Figure 1. Stimulation paradigm. (A) Schematic representation of the movement of the projection of the geometric center of the H7 coil 5 cm in front of the empirically found hot-spot for the left Tibialis anterior muscle (41, 42). The points represent an ideal (not neuronavigated) center of the interior of the H7 helmet. (B) Estimation of the induced electrical field intensity with distance from the coil for stimulation at 110% of the active motor threshold (AMT)—our intensity of choice, and 120% AMT and 110% resting motor threshold—higher intensities distribution modeled for comparison. The dotted line represents the theoretical intensity of the induced electrical field for AMT. (C) Sagittal section showing the area in the dorso-mesial prefrontal cortex found at an equivalent depth to the Tibialis anterior motor representation.
We used medium intensity stimulation (i.e., 110% of the active motor threshold; average effective intensity 66 ± 8% of the maximum stimulator output) of the H7-coil, which would have penetrated effectively up to a depth of 3.5 cm from the surface of the scalp (Figure 1B), corresponding to the mesial PFC region (Figure 1C).
Resting State Functional MRI
The following describes the resting state acquisitions and analyses used for Study 1 and 2.
Acquisition Study 1: Functional images were acquired with a multi-echo echo planar imaging sequence with online reconstruction (repetition time (TR), 2.47 s; flip angle, 78°; matrix size 64 × 64; resolution 3.0 × 3.0 × 3.0 mm; FOV, 240 mm; 32 oblique slices, alternating slice acquisition slice thickness 3.75 mm with 10% gap; iPAT factor, 3; bandwidth (BW) = 1,698 Hz/pixel; echo time (TE) = 12, 28, 44 and 60 ms).
Study 2: Functional images were acquired with a multi-echo echo planar imaging sequence (TR, 2.47s; flip angle, 70°; matrix size 70 × 60; in-plane resolution, 3.0 mm; FOV, 210 mm; 34 oblique slices, alternating slice acquisition slice thickness 3.0 mm with 0% gap; iPAT factor, 3; bandwidth (BW) = 2,552 Hz/pixel; TE = 12, 28, 44, and 60 ms).
For both studies, anatomical images were acquired using a T1-weighted magnetization prepared rapid gradient echo (MPRAGE) sequence (76 × 240 field of view (FOV); resolution 1.0 × 1.0 × 1.0 mm; inversion time, 1,100 ms).
The following processing and analyses apply to both resting state fMRI data unless stated otherwise. To enhance signal-to-noise ratio, we used multi-echo EPI sequence and independent component analysis (ICA), which allows data to be denoised for motion, physiological, and scanner artifacts in a robust manner based on physical principles (45).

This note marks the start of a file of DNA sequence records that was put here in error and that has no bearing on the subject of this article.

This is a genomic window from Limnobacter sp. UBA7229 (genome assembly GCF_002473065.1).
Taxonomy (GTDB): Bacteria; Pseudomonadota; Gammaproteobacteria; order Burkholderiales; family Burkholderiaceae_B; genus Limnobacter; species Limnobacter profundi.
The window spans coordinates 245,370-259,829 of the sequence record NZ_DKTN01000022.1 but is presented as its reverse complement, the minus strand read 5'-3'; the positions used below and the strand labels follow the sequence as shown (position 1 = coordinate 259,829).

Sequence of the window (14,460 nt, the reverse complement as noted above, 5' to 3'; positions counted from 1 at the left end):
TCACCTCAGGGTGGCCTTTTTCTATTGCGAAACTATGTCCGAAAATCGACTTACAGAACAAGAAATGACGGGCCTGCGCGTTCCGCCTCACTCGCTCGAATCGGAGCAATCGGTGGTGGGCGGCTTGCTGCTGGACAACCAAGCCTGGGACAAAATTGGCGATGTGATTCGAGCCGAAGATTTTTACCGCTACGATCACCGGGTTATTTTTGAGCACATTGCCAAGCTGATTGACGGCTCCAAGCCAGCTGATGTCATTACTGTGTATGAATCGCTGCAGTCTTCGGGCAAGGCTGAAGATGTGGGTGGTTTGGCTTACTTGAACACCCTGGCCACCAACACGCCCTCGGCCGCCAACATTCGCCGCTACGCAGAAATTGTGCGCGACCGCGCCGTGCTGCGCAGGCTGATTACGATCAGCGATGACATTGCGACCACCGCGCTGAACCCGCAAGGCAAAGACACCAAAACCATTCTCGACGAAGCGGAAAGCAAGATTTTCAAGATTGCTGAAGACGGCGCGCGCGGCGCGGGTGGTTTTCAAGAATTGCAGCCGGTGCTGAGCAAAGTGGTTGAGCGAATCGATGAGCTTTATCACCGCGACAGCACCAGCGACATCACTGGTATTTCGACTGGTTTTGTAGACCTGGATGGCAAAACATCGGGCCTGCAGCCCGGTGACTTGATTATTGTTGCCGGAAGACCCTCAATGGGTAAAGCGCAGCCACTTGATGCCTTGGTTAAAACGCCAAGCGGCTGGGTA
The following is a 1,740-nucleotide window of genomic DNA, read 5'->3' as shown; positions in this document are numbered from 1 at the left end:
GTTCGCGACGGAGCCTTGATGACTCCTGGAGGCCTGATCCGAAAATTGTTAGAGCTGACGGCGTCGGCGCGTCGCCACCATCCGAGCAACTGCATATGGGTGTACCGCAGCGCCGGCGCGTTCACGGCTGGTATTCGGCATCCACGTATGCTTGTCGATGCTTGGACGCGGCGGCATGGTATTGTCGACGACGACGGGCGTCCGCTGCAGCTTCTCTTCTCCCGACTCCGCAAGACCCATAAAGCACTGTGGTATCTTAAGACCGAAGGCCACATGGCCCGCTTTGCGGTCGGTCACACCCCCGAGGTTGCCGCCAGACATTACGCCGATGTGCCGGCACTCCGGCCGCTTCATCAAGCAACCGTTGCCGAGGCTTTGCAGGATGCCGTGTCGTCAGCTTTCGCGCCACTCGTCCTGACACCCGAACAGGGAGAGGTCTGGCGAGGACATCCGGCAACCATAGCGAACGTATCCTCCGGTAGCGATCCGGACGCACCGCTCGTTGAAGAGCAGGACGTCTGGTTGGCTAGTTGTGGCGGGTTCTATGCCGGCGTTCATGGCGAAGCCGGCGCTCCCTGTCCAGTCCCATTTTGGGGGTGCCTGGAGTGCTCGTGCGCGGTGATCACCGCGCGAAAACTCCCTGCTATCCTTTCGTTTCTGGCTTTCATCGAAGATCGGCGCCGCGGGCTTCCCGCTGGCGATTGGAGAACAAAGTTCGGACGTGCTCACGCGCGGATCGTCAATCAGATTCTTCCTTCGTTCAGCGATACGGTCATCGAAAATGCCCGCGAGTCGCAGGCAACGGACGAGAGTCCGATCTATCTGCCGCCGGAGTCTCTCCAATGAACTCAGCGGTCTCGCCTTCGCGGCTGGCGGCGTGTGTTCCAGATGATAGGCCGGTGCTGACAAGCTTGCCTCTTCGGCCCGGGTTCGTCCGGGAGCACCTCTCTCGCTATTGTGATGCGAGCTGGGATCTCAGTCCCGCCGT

Multi-echo independent component analysis (ME-ICA v2.5 beta6; http://afni.nimh.nih.gov) was used for data analysis and denoising. ME-ICA decomposes the functional data into independent components using FastICA. BOLD percent signal changes are linearly dependent on echo time (TE), a characteristic of the T2* decay. TE dependence of BOLD signal is measured using the pseudo-F-statistic, Kappa, with components that scale strongly with TE having high Kappa scores (46). Non-BOLD components are TE independent and measured by the pseudo-F-statistic, Rho. Components are thus categorized as BOLD or non-BOLD based on their Kappa and Rho weightings, respectively. Non-BOLD components are removed by projection, robustly denoising data. Each individual's denoised echo planar images were coregistered to their MPRAGE and normalized to the Montreal Neurological Institute (MNI) template. Spatial smoothing of the functional data was performed with a Gaussian kernel (full width half-maximum = 6 mm).
Region of Interest (ROI)-Driven Analysis
We performed ROI-driven functional connectivity analysis using CONN-fMRI Functional Connectivity toolbox (47) for Statistical Parametric Mapping SPM8 (http://www.fil.ion.ucl.ac.uk/spm/software/spm8/), using denoised, coregistered, smoothed functional data. The time course for each voxel was temporally band-pass filtered (0.008 < f < 0.09 Hz). Each individual's anatomical scan was segmented into gray matter, white matter and cerebrospinal fluid. Significant principle components of the signals from white matter and cerebrospinal fluid were removed.
Study 1: Intrinsic functional connectivity mapping
For intrinsic rsFC mapping in 154 healthy volunteers, ROI-to-whole brain connectivity was computed for mesial PFC and mid cingulate ROI's. Connectivity maps were thresholded at FWE p < 0.05 whole brain corrected. Both positive and negative functional connectivity was examined across the whole brain. Anatomically-defined ROIs were manually created or altered using MarsBaR ROI toolbox (48) for SPM (see Supplementary Methods for seed definitions).
Study 2: Effects of rTMS: ROI-based